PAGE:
The 8th Amendment not only affects those who need a termination, but also those who continue their pregnancy.
The HSE’s National Maternity Strategy states that while ordinarily a woman has the right to refuse medical treatment, ‘where there are implications for the health or life of the baby, as defined by her team of health care professionals, then the HSE’s National Consent Policy recommends that legal advice should be sought’.
In September 2016, the HSE applied for a court order allowing it to use “reasonable and proportionate force [or] restraint” to perform surgery on Geraldine Williams, who was 40 weeks pregnant.
Ms Williams had previously given birth by Caesarean section to three children and wished to have her fourth child by natural birth. The HSE argued its case based on the unborn’s right to life under the 8th Amendment, saying that complications could arise during a natural birth.
During the court case, Ms Williams was not present, as she was in hospital, and the foetus was given separate legal representation.
The judge found in favour of Ms. Williams’ right to make the decision to refuse a Caesarean section, stating that the increased risk inherent in a natural delivery did not justify “effectively authorising her to have her uterus opened against her will, something which would constitute a grievous assault if done on a woman who was not pregnant”. Ms Williams went on to have a Caesarean section as a fully consenting adult.
Liam Herrick, director of ICCL said:
“The judge in this particular case decided that the risk to the unborn did not warrant the invasiveness of this procedure against Ms. Williams’ will. However, another judge could have decided differently. The 8th Amendment leaves open that possibility. Ireland has a cruel history of denying women and girls the right to informed consent during pregnancy, as we know from women who suffered non-consensual symphysiotomies. It’s time for us to remove the last vestige of that culture of coercion: the 8th Amendment”.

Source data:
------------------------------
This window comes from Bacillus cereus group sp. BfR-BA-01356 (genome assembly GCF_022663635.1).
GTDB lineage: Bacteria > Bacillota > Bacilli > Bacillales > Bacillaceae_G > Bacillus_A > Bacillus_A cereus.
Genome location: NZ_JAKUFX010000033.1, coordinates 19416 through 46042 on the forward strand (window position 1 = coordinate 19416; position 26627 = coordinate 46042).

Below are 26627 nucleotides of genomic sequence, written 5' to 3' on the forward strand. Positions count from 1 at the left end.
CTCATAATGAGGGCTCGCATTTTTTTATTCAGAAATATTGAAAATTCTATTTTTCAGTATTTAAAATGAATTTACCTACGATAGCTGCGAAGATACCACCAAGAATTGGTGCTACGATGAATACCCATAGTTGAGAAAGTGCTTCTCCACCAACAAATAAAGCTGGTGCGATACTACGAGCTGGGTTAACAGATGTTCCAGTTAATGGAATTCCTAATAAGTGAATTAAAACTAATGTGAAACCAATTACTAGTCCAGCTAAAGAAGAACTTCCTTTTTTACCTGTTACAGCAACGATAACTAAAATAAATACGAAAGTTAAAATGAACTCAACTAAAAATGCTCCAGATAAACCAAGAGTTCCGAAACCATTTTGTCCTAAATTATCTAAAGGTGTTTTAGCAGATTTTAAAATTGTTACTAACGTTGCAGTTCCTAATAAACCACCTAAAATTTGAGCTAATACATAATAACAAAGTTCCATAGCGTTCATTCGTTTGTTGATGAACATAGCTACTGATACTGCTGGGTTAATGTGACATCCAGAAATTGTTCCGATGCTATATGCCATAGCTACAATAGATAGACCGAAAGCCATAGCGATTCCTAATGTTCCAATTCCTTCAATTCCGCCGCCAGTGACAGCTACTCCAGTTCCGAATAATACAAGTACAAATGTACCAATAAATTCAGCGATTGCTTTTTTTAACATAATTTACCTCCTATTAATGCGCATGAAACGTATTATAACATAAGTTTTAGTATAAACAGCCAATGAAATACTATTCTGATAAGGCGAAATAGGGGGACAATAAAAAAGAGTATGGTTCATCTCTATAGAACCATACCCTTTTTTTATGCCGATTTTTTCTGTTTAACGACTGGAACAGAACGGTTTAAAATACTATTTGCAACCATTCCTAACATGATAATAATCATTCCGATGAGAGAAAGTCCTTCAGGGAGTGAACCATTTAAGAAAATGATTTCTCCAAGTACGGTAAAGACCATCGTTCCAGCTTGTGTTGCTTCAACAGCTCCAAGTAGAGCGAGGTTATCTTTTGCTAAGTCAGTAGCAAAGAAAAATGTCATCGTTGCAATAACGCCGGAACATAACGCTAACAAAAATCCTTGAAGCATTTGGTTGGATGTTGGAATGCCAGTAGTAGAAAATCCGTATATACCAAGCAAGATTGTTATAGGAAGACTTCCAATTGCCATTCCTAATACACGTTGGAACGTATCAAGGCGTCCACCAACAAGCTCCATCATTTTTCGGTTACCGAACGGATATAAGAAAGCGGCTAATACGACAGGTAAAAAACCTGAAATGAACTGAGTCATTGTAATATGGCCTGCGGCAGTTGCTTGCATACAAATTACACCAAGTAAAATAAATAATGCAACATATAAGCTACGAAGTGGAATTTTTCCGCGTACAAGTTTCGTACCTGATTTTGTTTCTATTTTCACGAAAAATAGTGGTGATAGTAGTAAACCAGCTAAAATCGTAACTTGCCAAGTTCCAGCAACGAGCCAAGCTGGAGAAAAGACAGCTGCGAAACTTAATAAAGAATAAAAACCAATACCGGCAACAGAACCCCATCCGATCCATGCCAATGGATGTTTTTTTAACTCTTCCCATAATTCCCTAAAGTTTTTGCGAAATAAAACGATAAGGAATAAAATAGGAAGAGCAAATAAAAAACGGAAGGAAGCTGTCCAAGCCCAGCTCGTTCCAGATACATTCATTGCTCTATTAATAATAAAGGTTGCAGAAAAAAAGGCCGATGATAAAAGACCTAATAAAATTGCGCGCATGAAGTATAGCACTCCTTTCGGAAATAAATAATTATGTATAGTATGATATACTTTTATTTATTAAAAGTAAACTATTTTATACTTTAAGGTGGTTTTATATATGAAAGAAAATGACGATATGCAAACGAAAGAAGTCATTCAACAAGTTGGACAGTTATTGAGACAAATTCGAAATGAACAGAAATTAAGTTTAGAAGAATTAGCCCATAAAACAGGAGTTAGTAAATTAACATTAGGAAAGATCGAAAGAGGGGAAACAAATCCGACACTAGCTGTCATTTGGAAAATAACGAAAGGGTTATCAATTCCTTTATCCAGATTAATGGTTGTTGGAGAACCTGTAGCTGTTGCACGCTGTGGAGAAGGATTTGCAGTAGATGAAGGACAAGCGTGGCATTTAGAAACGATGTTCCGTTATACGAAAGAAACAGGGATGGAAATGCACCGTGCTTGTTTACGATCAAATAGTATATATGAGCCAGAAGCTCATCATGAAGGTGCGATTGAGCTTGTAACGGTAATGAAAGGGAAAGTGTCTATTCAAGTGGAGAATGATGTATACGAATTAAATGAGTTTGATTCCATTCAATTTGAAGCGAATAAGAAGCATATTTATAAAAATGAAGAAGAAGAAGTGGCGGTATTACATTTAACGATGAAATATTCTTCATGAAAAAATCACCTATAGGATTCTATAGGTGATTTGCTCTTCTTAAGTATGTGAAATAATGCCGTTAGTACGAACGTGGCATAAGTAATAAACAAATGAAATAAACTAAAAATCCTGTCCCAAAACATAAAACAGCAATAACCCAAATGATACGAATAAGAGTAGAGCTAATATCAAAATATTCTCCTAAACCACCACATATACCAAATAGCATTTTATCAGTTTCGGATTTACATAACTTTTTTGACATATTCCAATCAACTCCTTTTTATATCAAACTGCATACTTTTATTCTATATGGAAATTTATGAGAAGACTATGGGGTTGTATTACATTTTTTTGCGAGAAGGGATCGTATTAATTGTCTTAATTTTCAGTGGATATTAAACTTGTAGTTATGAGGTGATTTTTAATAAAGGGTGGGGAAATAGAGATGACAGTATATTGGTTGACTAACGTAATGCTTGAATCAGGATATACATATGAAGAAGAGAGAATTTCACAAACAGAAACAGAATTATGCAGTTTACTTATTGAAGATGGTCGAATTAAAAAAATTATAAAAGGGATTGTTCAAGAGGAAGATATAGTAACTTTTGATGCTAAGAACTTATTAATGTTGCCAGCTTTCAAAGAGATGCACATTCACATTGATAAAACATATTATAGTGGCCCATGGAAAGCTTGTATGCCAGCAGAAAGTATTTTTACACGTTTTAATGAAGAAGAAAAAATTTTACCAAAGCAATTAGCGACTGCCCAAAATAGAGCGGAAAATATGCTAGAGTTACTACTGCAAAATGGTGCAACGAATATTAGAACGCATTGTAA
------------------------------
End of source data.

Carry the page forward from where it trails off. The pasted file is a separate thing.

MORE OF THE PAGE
Ms Williams’ case is illustrative of the fact that, on becoming pregnant in Ireland, women no longer have the same decision-making power over their own bodies. Indeed, the threat of being brought to court is often enough to convince women to submit to medical procedures they do not actively want.
Philomena Canning, Chairperson of Midwives for Choice says:
“Geraldine’s case is unusual in that she was not threatened with court, she was actually brought to court. In a paternalistic maternity care culture, rooted in a model of blanket medical policy that fails to respect the right to informed consent, more usually women who do not consent to routine procedures and interventions are threatened with a High Court order. This approach in and of itself tends to ensure the compliance of vulnerable women at full term pregnancy or who are actively labouring.”
According to several studies, pregnant women in Ireland are frequently denied the option of refusing tests and invasive procedures during labour.
Ms. Canning says:
“For the wider context, we can look to the survey involving some 3,000 women by AIMS Ireland in 2014-2015. Half of the women surveyed had been denied the opportunity to decline a treatment or atest of procedure during pregnancy (49%). There are similar statistics during labour and birth (50%).”
ICCL is calling for a yes vote to protect consent during pregnancy and birth.